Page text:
Airline plot 'buck stops with me' : Obama

WASHINGTON, Stephen Collinson - US President Barack Obama declared Thursday "the buck stops with me" over huge intelligence flaws exposed by an Al-Qaeda attack on a US jet and vowed sweeping and costly new measures to fix them.
Obama, speaking before the publication of two first probes into the thwarted Christmas Day bombing, blamed US spy agencies for failing to properly connect and analyze signs an Al-Qaeda affiliate in Yemen was planning the attack.

US President Barack Obama speaking at the White House in Washington, DC (AFP/Jim Watson)
US President Barack Obama speaking at the White House in Washington, DC (AFP/Jim Watson)
But, trying to temper criticism that his administration is too soft on terror, he said the United States was "at war with Al-Qaeda" while promising that terrorists would not be able to redefine the American way of life.
"I am less interested in passing out blame than I am in learning from and correcting these mistakes to make us safer," Obama said in a televised statement in the State Dining Room of the White House.
"Ultimately the buck stops with me. As president, I have a solemn responsibility to protect our nation and our people, and when the system fails, it is my responsibility."
Obama also signaled that despite a gathering political witch hunt in Washington, there would not be immediate firings or resignations among top spy chiefs over the attempt to bring down the Northwest jet on Christmas Day.
"It appears that this incident was not the fault of a single individual or organization, but rather a systemic failure across organizations and agencies," he said.
Obama said the US homeland security system and intelligence community broke down in three main ways, allowing 23-year-old Nigerian Umar Farouk Abdulmutallab to board a jet bound for Detroit with hidden explosives.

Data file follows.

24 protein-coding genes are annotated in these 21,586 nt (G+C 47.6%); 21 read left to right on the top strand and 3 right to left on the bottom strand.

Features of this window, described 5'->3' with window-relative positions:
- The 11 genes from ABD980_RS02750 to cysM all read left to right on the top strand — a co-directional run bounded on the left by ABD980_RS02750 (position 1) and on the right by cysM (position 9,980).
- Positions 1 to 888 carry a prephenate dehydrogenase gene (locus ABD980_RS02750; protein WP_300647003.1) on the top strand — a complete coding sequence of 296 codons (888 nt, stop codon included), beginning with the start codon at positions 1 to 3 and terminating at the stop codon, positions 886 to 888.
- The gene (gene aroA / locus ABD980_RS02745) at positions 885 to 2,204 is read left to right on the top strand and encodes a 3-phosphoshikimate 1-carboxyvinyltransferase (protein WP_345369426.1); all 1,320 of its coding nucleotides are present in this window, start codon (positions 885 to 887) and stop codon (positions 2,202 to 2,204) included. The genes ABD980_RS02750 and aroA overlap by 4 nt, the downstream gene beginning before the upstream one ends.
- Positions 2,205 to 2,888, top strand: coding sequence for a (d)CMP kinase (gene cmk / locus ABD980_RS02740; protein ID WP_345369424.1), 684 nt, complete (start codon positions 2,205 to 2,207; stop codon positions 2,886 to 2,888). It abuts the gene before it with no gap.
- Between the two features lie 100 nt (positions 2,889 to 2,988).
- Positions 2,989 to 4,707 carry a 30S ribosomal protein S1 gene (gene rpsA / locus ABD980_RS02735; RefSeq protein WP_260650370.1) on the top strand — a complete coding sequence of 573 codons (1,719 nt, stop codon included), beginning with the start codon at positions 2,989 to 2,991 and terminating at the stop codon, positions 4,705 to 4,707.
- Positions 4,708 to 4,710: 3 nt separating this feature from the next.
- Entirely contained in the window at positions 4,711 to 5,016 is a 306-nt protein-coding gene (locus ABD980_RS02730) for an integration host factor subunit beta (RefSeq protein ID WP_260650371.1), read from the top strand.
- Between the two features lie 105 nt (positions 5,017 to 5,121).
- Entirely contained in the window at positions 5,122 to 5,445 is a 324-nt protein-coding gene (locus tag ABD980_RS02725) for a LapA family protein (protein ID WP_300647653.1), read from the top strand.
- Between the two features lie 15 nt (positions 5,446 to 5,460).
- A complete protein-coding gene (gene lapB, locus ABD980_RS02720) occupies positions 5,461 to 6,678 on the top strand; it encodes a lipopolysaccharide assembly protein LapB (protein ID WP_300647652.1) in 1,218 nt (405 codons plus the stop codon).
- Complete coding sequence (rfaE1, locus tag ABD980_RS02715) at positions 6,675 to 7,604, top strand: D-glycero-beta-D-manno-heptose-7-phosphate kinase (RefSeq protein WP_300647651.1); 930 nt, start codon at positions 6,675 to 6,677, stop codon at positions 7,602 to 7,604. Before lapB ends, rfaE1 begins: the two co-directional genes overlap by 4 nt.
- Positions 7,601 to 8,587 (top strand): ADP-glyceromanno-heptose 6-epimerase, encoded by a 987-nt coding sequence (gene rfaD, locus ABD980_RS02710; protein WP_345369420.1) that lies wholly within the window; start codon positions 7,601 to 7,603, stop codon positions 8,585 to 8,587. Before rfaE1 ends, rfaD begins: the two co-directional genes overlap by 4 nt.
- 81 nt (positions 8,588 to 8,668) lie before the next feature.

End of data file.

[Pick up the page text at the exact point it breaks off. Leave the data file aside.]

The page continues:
He said that US spies failed to "aggressively" combat the Al-Qaeda in the Arabian Peninsula group that planned the attack, then failed to properly analyze intelligence. He also cited mistakes in the US terror watch list system.
"Rather than a failure to collect or share intelligence, this was a failure to connect and understand the intelligence that we already had," Obama said.
To remedy the failures, Obama directed that specific individuals or teams must be assigned to follow up on intelligence leads to ensure accountability and close attention to suspected threats.
He said intelligence reports on threats to US security must now be handed around the clandestine community more quickly and better analyzed, and he vowed improvements to watch listing procedures.
Though warning there were no "silver bullets," Obama also vowed "significant investments" in aviation security.
"We are at war," Obama said.
"We are at war against Al-Qaeda, a far-reaching network of violence and hatred that attacked us on 9/11, that killed nearly 3,000 innocent people, and that is plotting to strike us again.
"We will do whatever it takes to defeat them."
New details, meanwhile, began to emerge of the planning of the plot, blamed by the United States on Al-Qaeda in the Arabian Peninsula in Yemen.
The Arab country's Deputy Prime Minister for Defense and Security Affairs Rashad al-Aleemi said Abdulmutallab had met Anwar al-Awlaqi, a US-Yemeni cleric also linked to the Fort Hood massacre.
The United States has accused Awlaqi of terrorist links and said Nidal Hasan, the US military officer accused in the November military base shootings in Texas that killed 13 people, had also been in contact with the cleric.
Aleemi said Abdulmutallab may also have been recruited by Al-Qaeda while at university in London.
Deepening the conundrum in a widening front on the US anti-terror fight, Aleemi also warned that American military intervention in Yemen could backfire and strengthen jihadists.
But the US military played down its role.
"Yemen is a sovereign government just like Pakistan is. We want to work with government officials in ways that are helpful to them," Pentagon spokesman Bryan Whitman said.
Nigeria, smarting from US criticisms of its aviation security procedures, offered to provide Washington's investigators images of Adbulmutallab going through security checks at Lagos airport on December 24 before flying to Amsterdam.
Justice Minister Michael Aondoaaka told reporters the images would prove that security staff had done their job.
Nigeria has demanded it be removed from a US aviation watchlist of 14 countries, including Iran, Iraq, Syria and Afghanistan, introduced after a security review ordered by Obama.
Abdulmutallab was indicted on six counts Wednesday by a US grand jury for attempted murder and trying to use a weapon of mass destruction aboard a US plane and could face life imprisonment.

Thursday, January 7th 2010
Stephen Collinson

New comment:

Opinion | Comment